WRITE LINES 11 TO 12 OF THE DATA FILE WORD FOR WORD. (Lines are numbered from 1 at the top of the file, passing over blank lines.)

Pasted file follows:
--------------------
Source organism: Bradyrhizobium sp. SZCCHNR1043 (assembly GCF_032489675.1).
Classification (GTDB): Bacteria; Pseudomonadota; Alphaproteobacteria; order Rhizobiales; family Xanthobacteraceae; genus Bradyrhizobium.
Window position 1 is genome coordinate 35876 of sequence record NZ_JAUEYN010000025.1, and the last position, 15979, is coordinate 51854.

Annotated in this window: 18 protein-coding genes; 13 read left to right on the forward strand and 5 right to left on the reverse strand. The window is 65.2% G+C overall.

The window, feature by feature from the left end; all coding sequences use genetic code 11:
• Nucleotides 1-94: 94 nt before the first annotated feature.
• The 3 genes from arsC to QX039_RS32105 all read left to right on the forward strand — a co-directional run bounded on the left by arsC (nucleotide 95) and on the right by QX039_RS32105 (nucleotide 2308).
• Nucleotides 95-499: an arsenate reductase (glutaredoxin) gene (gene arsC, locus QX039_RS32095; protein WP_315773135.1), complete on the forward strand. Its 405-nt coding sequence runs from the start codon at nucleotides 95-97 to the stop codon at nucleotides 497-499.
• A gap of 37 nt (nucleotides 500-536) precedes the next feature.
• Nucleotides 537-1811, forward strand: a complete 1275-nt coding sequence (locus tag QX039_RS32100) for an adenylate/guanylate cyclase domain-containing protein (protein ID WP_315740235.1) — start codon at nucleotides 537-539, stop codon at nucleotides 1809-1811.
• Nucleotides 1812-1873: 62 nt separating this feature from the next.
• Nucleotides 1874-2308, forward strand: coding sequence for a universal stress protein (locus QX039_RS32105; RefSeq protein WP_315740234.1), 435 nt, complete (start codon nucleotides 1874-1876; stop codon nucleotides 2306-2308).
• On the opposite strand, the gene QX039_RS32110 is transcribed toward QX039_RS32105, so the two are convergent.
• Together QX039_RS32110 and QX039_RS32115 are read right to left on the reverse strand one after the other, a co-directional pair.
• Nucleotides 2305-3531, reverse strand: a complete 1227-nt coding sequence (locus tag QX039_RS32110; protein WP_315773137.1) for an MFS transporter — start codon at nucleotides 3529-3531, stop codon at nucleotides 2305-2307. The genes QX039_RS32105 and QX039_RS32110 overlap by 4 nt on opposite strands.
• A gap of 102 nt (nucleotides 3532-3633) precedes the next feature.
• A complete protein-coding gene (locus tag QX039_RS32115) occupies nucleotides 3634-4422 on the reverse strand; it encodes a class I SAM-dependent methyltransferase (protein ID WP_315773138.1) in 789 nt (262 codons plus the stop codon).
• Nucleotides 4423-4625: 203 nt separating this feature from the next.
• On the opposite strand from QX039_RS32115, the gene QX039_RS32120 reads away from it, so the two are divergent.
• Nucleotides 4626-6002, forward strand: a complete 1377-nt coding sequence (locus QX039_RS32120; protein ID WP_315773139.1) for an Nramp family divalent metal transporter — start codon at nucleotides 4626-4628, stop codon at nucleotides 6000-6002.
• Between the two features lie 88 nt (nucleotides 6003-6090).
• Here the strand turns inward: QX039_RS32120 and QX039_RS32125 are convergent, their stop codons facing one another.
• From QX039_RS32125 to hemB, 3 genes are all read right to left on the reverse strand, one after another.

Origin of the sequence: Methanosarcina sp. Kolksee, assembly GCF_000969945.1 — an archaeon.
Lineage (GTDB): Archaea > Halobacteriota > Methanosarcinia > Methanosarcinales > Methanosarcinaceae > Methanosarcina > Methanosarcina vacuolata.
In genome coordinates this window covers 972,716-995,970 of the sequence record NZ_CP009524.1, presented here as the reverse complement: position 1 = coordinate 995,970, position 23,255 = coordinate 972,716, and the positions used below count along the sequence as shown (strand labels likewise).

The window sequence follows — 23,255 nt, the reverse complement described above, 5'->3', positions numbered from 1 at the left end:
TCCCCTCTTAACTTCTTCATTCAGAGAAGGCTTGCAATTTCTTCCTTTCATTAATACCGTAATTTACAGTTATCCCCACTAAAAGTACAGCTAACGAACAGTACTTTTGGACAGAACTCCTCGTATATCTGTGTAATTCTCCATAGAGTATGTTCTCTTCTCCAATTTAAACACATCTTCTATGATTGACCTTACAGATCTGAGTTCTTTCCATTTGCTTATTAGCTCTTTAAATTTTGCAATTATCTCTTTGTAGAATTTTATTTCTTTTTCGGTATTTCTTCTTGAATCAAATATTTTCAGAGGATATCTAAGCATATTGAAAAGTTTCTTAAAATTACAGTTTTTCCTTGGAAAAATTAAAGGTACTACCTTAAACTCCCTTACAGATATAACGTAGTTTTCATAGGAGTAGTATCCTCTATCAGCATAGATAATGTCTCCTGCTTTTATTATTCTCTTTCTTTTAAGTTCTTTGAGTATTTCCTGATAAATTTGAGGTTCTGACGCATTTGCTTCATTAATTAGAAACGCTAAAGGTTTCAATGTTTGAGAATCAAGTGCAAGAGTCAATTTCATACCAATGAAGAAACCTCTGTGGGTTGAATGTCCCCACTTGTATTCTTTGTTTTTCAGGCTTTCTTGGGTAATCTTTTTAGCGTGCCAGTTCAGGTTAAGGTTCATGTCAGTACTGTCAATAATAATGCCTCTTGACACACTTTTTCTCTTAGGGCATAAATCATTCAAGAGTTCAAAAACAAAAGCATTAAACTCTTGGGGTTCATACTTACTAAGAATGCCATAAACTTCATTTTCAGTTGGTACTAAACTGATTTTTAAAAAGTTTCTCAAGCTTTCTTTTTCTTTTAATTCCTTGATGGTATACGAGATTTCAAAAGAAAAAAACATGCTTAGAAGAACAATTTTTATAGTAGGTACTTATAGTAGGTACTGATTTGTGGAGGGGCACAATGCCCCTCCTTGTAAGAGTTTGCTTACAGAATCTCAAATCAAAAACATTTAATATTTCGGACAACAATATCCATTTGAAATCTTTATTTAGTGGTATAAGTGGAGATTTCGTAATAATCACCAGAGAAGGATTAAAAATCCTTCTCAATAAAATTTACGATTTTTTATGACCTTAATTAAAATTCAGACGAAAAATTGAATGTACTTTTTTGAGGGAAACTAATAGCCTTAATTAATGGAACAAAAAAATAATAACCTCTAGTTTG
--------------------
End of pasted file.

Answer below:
• Nucleotides 1812-1873: 62 nt separating this feature from the next.
• Nucleotides 1874-2308, forward strand: coding sequence for a universal stress protein (locus QX039_RS32105; RefSeq protein WP_315740234.1), 435 nt, complete (start codon nucleotides 1874-1876; stop codon nucleotides 2306-2308).